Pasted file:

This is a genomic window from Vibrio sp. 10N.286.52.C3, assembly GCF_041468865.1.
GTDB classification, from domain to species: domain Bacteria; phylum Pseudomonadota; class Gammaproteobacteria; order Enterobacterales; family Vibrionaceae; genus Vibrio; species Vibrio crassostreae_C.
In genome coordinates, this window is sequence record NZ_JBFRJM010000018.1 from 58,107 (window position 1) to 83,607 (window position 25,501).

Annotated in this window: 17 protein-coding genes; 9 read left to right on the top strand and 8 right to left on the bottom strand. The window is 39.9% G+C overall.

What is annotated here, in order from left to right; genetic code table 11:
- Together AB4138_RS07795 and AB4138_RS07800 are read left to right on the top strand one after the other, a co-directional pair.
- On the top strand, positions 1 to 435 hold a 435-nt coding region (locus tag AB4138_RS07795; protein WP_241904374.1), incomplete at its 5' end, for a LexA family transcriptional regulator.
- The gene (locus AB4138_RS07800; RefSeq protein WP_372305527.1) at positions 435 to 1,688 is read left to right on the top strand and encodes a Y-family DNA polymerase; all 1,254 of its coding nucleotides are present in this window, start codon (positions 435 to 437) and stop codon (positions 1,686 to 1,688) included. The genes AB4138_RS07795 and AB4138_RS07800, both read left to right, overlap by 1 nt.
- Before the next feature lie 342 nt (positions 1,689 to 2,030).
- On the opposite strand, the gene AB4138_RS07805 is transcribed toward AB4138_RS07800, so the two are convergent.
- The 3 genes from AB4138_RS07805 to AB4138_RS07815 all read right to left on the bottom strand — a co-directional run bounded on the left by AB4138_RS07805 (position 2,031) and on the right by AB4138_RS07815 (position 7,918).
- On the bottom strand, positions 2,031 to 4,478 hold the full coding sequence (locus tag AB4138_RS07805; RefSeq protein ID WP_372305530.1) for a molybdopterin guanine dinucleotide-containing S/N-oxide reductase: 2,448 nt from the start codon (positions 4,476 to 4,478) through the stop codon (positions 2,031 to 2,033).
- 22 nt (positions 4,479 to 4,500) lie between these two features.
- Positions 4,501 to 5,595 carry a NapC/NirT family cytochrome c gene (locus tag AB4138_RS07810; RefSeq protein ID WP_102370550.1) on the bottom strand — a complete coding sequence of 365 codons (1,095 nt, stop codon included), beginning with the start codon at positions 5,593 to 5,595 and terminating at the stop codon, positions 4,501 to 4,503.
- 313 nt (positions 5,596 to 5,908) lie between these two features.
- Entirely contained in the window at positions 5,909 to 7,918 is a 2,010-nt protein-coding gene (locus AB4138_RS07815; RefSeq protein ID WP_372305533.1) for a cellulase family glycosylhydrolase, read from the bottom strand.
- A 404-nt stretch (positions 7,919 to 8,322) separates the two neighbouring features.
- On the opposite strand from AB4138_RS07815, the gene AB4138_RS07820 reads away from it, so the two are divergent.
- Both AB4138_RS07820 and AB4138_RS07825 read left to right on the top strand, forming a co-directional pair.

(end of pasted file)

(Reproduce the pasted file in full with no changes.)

This is a genomic window from Vibrio sp. 10N.286.52.C3, assembly GCF_041468865.1.
GTDB classification, from domain to species: domain Bacteria; phylum Pseudomonadota; class Gammaproteobacteria; order Enterobacterales; family Vibrionaceae; genus Vibrio; species Vibrio crassostreae_C.
In genome coordinates, this window is sequence record NZ_JBFRJM010000018.1 from 58,107 (window position 1) to 83,607 (window position 25,501).

Annotated in this window: 17 protein-coding genes; 9 read left to right on the top strand and 8 right to left on the bottom strand. The window is 39.9% G+C overall.

What is annotated here, in order from left to right; genetic code table 11:
- Together AB4138_RS07795 and AB4138_RS07800 are read left to right on the top strand one after the other, a co-directional pair.
- On the top strand, positions 1 to 435 hold a 435-nt coding region (locus tag AB4138_RS07795; protein WP_241904374.1), incomplete at its 5' end, for a LexA family transcriptional regulator.
- The gene (locus AB4138_RS07800; RefSeq protein WP_372305527.1) at positions 435 to 1,688 is read left to right on the top strand and encodes a Y-family DNA polymerase; all 1,254 of its coding nucleotides are present in this window, start codon (positions 435 to 437) and stop codon (positions 1,686 to 1,688) included. The genes AB4138_RS07795 and AB4138_RS07800, both read left to right, overlap by 1 nt.
- Before the next feature lie 342 nt (positions 1,689 to 2,030).
- On the opposite strand, the gene AB4138_RS07805 is transcribed toward AB4138_RS07800, so the two are convergent.
- The 3 genes from AB4138_RS07805 to AB4138_RS07815 all read right to left on the bottom strand — a co-directional run bounded on the left by AB4138_RS07805 (position 2,031) and on the right by AB4138_RS07815 (position 7,918).
- On the bottom strand, positions 2,031 to 4,478 hold the full coding sequence (locus tag AB4138_RS07805; RefSeq protein ID WP_372305530.1) for a molybdopterin guanine dinucleotide-containing S/N-oxide reductase: 2,448 nt from the start codon (positions 4,476 to 4,478) through the stop codon (positions 2,031 to 2,033).
- 22 nt (positions 4,479 to 4,500) lie between these two features.
- Positions 4,501 to 5,595 carry a NapC/NirT family cytochrome c gene (locus tag AB4138_RS07810; RefSeq protein ID WP_102370550.1) on the bottom strand — a complete coding sequence of 365 codons (1,095 nt, stop codon included), beginning with the start codon at positions 5,593 to 5,595 and terminating at the stop codon, positions 4,501 to 4,503.
- 313 nt (positions 5,596 to 5,908) lie between these two features.
- Entirely contained in the window at positions 5,909 to 7,918 is a 2,010-nt protein-coding gene (locus AB4138_RS07815; RefSeq protein ID WP_372305533.1) for a cellulase family glycosylhydrolase, read from the bottom strand.
- A 404-nt stretch (positions 7,919 to 8,322) separates the two neighbouring features.
- On the opposite strand from AB4138_RS07815, the gene AB4138_RS07820 reads away from it, so the two are divergent.
- Both AB4138_RS07820 and AB4138_RS07825 read left to right on the top strand, forming a co-directional pair.